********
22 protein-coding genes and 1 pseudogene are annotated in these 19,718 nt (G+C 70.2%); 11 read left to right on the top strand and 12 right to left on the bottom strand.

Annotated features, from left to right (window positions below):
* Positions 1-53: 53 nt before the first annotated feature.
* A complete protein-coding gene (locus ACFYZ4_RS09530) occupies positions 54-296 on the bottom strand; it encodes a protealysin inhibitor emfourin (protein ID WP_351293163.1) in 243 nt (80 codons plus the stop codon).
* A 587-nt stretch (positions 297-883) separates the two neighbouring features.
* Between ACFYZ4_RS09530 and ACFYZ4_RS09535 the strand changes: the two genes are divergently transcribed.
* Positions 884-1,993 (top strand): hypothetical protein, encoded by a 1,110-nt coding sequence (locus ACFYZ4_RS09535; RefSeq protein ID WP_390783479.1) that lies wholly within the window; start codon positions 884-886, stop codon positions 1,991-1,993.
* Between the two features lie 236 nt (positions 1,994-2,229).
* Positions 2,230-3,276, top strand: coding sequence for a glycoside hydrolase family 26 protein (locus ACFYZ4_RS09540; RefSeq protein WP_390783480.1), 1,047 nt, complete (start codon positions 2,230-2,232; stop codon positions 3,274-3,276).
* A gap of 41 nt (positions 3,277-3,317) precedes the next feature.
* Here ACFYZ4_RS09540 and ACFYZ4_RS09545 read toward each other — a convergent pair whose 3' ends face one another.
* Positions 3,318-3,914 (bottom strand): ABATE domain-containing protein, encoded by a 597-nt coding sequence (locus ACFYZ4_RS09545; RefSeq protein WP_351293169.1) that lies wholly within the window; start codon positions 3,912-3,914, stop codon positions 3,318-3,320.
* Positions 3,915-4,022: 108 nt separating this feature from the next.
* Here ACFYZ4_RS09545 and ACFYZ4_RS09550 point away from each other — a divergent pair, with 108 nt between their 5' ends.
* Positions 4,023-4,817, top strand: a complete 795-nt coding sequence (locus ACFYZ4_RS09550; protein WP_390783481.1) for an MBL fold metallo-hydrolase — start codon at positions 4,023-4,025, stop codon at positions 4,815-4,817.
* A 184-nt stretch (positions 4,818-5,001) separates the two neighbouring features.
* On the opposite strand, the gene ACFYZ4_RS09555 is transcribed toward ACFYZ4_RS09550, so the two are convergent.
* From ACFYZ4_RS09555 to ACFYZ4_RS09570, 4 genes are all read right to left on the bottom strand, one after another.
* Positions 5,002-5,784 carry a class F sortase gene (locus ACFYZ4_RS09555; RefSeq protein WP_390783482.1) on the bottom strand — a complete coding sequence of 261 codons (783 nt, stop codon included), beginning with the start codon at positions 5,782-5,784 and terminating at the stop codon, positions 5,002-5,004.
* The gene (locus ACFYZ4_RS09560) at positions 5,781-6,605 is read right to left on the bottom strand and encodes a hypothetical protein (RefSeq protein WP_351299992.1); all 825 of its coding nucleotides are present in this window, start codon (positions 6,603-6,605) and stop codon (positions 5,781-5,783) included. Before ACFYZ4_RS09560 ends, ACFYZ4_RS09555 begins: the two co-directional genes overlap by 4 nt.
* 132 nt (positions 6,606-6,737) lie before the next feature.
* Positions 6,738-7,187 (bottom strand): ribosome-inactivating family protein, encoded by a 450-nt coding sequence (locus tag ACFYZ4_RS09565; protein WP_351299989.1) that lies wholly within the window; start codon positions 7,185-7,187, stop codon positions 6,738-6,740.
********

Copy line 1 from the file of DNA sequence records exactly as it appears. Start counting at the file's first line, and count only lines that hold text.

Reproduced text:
22 protein-coding genes and 1 pseudogene are annotated in these 19,718 nt (G+C 70.2%); 11 read left to right on the top strand and 12 right to left on the bottom strand.